The goal of technology is to make life easier, more efficient. As humans, we always search for ways to be healthier and happier. The current trends in the wearables market are poised to make fitness and health a more trackable and “rewarded behavior.” Companies are creating programs to help you get and stay healthy.
In this Computerworld article, Wearables and company wellness programs go hand-in-hand, Matt Hamblen profiles how Iron Mountain has approximately 25 percent of its employees tracking their own steps. “About 1,600 of the company's 8,000 U.S. employees use different types of consumer-grade wearable devices, such as Fitbit or Apple Watch, to measure how many steps they take and to generate other fitness metrics,” Hamblen says.
As we collect and track these “steps,” we are part of another trend known as “big data” and the ability for us to collect and analyze almost anything. Fitness data is a prime example of how lots of information is generated from various devices and gear. Here are a few ways that wearables are changing the way we behave and face fitness activities, which employers are now finding ways to motivate us to “work out:”
Increasingly, smarter wearables generate new and meaningful data that can help people find time and motivation to practice a sport or physical activity even with the demands of work. Each person has different needs and technology must be a fit for them individually, helping them to exercise during the most convenient time but offering them also good guidance to do it often alone and without a trainer. Smart wearables go beyond “big data” focusing on “relevant data” to provide valuable insights and guidance to users.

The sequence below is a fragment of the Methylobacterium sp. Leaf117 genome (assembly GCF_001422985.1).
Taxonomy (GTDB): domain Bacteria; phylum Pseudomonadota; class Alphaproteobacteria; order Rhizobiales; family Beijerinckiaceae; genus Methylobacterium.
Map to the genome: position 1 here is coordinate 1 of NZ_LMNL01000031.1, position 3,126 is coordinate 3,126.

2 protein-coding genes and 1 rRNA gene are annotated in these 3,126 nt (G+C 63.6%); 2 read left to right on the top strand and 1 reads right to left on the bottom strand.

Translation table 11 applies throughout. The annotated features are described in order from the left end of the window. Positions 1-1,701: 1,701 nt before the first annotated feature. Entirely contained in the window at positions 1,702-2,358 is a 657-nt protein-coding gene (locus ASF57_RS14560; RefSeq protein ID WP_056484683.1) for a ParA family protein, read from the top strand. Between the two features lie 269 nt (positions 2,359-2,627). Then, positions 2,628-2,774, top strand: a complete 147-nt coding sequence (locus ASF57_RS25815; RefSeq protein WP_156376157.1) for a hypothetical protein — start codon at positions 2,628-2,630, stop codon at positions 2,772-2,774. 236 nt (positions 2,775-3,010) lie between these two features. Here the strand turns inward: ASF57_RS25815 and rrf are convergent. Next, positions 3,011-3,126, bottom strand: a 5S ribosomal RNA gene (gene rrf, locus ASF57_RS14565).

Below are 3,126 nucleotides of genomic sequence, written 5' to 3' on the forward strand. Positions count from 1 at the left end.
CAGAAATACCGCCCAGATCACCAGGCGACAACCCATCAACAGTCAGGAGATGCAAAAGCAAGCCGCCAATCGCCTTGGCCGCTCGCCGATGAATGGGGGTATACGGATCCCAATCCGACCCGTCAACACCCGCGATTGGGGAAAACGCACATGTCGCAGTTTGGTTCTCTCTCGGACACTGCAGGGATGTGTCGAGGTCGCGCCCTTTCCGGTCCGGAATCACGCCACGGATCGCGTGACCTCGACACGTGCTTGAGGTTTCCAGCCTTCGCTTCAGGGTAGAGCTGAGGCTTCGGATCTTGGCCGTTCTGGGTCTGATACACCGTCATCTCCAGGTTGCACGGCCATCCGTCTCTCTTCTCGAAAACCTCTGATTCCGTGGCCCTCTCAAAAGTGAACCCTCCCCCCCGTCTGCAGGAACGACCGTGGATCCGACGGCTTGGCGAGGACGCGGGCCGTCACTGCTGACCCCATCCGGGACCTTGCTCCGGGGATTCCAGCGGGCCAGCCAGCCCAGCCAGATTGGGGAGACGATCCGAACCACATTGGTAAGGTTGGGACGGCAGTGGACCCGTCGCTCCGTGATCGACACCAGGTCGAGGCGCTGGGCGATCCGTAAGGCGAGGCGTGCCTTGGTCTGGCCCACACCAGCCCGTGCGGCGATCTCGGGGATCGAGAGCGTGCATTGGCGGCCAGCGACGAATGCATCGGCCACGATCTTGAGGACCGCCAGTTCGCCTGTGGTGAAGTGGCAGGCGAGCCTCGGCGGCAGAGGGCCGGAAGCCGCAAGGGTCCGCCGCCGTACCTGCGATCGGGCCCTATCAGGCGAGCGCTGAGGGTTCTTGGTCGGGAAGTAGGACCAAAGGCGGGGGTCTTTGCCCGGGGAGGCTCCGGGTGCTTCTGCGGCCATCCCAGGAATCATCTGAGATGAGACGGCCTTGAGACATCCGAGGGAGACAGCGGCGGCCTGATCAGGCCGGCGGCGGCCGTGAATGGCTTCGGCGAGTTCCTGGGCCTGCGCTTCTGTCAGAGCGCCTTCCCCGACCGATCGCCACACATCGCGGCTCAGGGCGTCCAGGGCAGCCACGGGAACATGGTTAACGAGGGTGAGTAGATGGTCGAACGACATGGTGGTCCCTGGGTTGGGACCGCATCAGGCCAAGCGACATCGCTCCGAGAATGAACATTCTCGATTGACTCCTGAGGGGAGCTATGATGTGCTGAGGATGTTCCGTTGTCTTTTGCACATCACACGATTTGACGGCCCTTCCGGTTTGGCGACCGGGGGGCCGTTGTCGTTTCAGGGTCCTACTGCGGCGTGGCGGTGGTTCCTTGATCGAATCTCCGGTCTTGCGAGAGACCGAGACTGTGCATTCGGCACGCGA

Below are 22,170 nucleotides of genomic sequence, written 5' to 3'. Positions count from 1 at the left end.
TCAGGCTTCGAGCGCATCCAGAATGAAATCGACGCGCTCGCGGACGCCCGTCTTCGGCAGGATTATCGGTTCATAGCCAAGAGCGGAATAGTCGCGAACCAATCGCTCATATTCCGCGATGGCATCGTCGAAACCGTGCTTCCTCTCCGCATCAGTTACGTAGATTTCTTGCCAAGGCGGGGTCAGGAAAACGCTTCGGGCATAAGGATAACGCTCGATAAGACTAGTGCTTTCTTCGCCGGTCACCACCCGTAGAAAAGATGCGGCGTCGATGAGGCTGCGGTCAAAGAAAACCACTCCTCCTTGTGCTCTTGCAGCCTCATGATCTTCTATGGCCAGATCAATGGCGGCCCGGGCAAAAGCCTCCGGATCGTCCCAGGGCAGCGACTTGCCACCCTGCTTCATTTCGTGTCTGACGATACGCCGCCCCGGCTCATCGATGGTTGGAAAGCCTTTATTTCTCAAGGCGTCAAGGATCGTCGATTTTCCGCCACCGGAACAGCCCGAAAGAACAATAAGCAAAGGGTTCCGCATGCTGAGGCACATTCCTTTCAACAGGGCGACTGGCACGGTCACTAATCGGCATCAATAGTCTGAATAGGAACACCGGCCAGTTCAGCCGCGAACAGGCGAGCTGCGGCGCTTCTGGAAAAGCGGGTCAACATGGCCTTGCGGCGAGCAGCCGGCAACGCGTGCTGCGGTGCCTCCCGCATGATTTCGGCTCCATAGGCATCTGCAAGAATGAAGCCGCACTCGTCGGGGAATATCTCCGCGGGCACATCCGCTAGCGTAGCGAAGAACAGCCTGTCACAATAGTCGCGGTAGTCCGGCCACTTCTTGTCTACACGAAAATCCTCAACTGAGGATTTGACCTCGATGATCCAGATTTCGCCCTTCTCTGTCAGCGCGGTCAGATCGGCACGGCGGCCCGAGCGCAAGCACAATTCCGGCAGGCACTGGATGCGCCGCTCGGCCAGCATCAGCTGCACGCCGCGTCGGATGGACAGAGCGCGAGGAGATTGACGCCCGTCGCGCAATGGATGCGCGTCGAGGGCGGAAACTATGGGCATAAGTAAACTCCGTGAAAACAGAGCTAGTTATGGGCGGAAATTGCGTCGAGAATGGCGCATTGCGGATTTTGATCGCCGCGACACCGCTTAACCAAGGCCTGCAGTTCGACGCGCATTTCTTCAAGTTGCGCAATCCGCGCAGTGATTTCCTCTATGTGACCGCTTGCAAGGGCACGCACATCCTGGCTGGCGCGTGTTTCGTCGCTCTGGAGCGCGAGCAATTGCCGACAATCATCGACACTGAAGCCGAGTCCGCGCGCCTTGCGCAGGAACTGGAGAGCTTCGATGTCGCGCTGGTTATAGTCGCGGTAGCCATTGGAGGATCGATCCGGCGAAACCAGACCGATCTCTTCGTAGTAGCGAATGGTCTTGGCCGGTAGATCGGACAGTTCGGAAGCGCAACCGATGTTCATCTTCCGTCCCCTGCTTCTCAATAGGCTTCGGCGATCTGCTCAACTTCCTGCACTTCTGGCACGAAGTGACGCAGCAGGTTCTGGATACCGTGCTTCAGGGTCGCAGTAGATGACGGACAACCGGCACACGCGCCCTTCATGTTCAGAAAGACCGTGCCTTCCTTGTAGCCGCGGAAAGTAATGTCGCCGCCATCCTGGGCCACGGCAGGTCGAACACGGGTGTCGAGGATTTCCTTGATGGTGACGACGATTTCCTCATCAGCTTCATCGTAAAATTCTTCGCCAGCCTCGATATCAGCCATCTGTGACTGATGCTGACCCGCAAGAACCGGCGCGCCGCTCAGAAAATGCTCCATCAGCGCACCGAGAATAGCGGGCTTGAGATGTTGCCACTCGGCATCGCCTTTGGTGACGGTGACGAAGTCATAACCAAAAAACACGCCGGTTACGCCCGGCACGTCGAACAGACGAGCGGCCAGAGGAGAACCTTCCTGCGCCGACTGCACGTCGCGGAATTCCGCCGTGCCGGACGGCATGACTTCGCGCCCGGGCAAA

The goal of most wellness programs is consistency and making exercise easier to complete. The best programs are flexible and change with the employee’s life situation or experience. Often, employees don’t make time to go to a gym, but they can walk or run. Most employees are not going to start out with a coach or trainer, but smart wearables can serve that training role by offering better ways to do a specific exercise and this often helps reduce injuries.
Over time, fitness data provides very useful information to create a personalized exercise plan. Corporate wellness programs using this data are able to help more employees keep the individual and group fitness success going by getting fitness professionals involved.
For many years, in corporate America, there has been an effort to create products for individuals. This effort is called mass customization. Smart wearables offer a kind of mass customization of physical activity by using better personal data, analyzed in the cloud by powerful tools, to align an individual’s exercise with corporate wellness goals. Whether a device is measuring only how many steps you take, or motivating you about which exercises to do at each moment, smart wearables and wellness programs are looking at your physical activity to help you get healthy.
Paulo Ferreira dos Santos is CEO of Kinematix, which develops wearables to explore body movement.
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